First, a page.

By GRETCHEN KEISER, Staff Writer | Published April 21, 2005
Pope Benedict XVI brings great intellectual gifts to his service as pope, Archbishop Wilton D. Gregory said, as well as forthrightness, accessibility, understanding of the church’s most recent crisis, and pastoral qualities that might not be as widely known.
“I think the cardinals selected someone that they knew, that they trusted, that they had had good and loving contact with, and that they felt comfortable with,” the archbishop said April 19, immediately following the election of the new pope by the conclave of 115 cardinals from 52 countries around the world.
The new pope chosen, German Cardinal Joseph Ratzinger, has served as the prefect of the Congregation for the Doctrine of the Faith at the Vatican since 1981.
Archbishop Gregory, as past president and past vice president of the U.S. Conference of Catholic Bishops, said he had met with the cardinal each time he traveled to Rome while serving in those positions. He found him to be very professional and responsive to the U.S. bishops’ topics, as well as an individual to whom one could speak candidly.
“Every time I went to Rome, both as vice president and as president, we had a meeting with Cardinal Ratzinger. And it was always the easiest of the meetings that we had, insofar as he was always well prepared. We would always write him several weeks before we arrived with a list of topics that we wanted to discuss. He always had the letter in front of him, he had his notes, and he went through the issues point by point. And then he always had things he wanted to talk about,” Archbishop Gregory said. “(He is) very, very professional, very organized and very cordial—a man you can talk to and raise the most sensitive issues with. He is very, very forthright and straightforward and well-informed and not threatened by questions . . . He is very, very bright, extraordinarily articulate and accessible.”
He is also extremely well informed about the clergy sexual abuse crisis, Archbishop Gregory said.
“His Congregation had competence over these matters, so he is very familiar with the extent and the seriousness and the scandal that has been involved. He has firsthand knowledge,” Archbishop Gregory said emphatically.
Specifically, the Congregation for the Doctrine of the Faith deals with cases worldwide that concern dispensations and dismissals from the clerical life and the imposition of penalties in cases of those found guilty of sexual abuse of minors, Archbishop Gregory said.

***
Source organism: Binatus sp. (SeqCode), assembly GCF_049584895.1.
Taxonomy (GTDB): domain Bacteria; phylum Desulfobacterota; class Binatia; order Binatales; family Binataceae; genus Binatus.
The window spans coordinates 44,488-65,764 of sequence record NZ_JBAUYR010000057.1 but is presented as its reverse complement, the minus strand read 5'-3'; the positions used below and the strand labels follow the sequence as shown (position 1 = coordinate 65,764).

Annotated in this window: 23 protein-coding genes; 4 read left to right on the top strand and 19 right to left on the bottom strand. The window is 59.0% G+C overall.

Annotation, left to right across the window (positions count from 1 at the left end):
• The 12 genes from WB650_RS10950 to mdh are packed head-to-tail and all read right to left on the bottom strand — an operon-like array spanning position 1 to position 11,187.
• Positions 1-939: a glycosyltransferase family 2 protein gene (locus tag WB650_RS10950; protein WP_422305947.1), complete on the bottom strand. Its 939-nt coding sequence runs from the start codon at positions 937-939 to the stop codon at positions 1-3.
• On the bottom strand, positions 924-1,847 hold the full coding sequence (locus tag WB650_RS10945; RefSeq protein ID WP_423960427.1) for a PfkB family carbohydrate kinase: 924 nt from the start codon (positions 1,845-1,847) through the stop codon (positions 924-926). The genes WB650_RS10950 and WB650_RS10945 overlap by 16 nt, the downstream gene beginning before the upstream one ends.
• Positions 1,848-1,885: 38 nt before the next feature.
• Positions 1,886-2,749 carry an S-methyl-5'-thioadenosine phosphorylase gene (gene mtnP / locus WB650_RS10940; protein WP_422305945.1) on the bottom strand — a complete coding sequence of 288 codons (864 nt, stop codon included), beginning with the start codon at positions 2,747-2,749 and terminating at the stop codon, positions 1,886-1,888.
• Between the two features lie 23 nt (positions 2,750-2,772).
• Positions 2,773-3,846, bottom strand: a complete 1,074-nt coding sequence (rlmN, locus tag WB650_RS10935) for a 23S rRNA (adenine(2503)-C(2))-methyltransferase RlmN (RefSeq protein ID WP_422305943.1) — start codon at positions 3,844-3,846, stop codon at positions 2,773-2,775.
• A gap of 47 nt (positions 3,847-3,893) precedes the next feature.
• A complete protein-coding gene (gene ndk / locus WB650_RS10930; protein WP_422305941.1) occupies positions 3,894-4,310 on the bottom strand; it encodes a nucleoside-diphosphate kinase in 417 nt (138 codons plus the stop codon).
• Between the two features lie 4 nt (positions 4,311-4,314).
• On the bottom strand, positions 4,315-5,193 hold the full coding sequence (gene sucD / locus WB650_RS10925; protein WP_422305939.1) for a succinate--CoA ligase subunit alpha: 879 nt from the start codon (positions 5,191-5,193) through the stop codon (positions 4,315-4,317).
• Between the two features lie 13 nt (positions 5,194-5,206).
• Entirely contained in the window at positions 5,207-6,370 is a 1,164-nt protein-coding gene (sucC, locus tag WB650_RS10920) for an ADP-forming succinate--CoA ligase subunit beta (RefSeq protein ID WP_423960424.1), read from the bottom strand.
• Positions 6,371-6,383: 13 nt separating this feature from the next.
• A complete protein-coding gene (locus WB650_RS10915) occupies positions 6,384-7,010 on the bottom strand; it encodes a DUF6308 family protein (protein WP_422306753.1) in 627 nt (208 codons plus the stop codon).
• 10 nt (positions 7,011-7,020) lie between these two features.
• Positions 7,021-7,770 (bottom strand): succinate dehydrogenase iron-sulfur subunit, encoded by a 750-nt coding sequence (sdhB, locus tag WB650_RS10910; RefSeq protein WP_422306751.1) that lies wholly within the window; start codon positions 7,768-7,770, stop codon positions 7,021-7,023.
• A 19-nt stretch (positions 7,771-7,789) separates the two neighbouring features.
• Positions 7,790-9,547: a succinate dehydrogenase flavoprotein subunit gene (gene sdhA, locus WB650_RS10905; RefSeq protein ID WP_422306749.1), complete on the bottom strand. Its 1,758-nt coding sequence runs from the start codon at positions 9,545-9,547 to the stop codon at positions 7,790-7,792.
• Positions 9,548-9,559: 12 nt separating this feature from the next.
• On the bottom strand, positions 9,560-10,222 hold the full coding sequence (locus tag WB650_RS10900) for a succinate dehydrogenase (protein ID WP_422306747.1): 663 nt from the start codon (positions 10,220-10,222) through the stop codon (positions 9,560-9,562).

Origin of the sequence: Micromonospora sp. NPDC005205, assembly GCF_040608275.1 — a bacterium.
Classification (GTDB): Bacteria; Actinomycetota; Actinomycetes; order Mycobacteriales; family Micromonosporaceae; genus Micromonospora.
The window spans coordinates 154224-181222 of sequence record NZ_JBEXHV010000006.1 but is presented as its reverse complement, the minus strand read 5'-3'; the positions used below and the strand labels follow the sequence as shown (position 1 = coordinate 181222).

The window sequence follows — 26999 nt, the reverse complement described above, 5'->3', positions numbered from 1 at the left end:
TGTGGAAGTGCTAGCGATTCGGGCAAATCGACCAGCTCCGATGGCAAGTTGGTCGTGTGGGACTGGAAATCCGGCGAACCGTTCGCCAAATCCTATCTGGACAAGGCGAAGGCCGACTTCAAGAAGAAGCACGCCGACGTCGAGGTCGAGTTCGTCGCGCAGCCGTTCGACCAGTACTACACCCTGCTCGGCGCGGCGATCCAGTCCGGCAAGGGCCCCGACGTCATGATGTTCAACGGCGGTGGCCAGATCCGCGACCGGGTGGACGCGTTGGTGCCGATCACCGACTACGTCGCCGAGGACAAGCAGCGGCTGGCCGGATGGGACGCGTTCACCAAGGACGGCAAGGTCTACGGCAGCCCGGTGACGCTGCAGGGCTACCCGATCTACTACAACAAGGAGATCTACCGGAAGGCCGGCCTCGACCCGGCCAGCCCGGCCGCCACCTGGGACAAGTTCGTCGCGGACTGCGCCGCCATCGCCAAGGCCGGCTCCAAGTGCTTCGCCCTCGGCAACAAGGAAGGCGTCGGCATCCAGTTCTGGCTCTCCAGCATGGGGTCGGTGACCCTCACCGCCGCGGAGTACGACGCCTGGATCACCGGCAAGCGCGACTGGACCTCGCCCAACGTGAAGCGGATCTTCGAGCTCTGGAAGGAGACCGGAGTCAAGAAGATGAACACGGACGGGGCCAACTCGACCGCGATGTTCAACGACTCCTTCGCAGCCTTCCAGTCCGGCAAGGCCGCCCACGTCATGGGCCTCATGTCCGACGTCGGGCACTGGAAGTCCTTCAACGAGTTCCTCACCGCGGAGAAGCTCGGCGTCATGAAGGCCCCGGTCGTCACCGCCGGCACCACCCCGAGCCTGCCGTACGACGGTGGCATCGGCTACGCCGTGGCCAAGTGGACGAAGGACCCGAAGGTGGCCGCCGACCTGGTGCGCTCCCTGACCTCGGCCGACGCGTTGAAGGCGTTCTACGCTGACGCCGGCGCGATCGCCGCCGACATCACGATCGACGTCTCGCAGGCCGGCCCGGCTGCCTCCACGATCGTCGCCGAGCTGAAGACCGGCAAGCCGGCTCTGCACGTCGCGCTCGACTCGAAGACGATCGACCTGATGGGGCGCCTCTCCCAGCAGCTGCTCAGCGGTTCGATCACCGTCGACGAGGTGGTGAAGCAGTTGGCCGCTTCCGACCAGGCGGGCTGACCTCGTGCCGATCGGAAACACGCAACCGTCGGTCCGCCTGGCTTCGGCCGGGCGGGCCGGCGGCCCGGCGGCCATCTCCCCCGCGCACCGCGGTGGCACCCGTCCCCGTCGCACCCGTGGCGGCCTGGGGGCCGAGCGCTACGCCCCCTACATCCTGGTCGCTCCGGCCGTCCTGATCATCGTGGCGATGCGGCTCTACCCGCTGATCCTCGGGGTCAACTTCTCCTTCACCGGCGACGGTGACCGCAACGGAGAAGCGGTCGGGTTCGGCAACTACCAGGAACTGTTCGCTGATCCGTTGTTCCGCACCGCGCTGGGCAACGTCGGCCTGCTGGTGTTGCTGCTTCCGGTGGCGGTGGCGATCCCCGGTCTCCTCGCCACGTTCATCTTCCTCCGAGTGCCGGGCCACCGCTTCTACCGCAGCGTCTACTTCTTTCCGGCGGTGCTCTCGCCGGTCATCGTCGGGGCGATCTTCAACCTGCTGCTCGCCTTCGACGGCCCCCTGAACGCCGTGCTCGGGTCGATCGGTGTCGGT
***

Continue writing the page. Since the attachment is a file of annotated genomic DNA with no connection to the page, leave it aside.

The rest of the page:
“So he has seen the whole sorry dossier,” the archbishop emphasized.
This “is very important,” he added. “It means that the healing and the work that we have done will be in good, competent and well-informed hands.”
Pope Benedict XVI brings to the church a diversity of talent and experience, the archbishop said.
While his role in the Congregation for the Doctrine of the Faith is well known, he has also served as a diocesan bishop, the archbishop said, since he was the archbishop of Munich, Germany. He was also one of the two voting cardinals in this conclave to have been named a cardinal by Pope Paul VI.
He was serving as a theologian before he became a bishop, before he became archbishop of Munich, and before he became prefect of the Congregation for the Doctrine of the Faith, Archbishop Gregory said. “He is a man of great wisdom,” Archbishop Gregory said, “certainly intellectually … one of the most qualified members of the Curia.”
Unlike Pope John Paul II, who emerged on the balcony of St. Peter’s in 1978 as someone virtually unknown to the Catholic community, Pope Benedict XVI has been in the public eye in his role with the doctrinal congregation over the past 24 years, particularly when church doctrine has been firmly articulated and when church positions have been controversial.
Archbishop Gregory said he would describe the new pope as “very clear in where he stands and very straightforward in his service,” but he would also describe him as pastoral. “I think you saw him when he preached the pope’s funeral Mass. You saw the pastor, how gentle and warm he was.”
“There’s a difficulty that any public figure suffers. They are defined by how the media reports them. And it’s rarely accurate or it’s certainly rarely complete. So the images that people might have of Pope Benedict XVI that they glean from some reporter’s description are never the whole story,” Archbishop Gregory said.
He shared a story about his own close friend, Msgr. Thomas Herron of the Archdiocese of Philadelphia, who died of pancreatic cancer last May. The two met in Rome in 1976 when both were young priests beginning doctoral studies, and Msgr. Herron then went on to work in the Congregation for the Doctrine of the Faith, the archbishop said.
Last year when he visited the dying priest, Msgr. Herron shared with him a letter he had received from Cardinal Ratzinger.
“Cardinal Ratzinger wrote Tom a personal letter that was one of the warmest, most comforting letters that I’ve ever read … That’s the kind of man that is now Benedict XVI.”
To the people of the archdiocese, he said, “The Holy Spirit has given us a teacher, a pastor and, as the Gospels this week continually go back to, a good shepherd. Last Sunday was Good Shepherd Sunday. This week we got another.”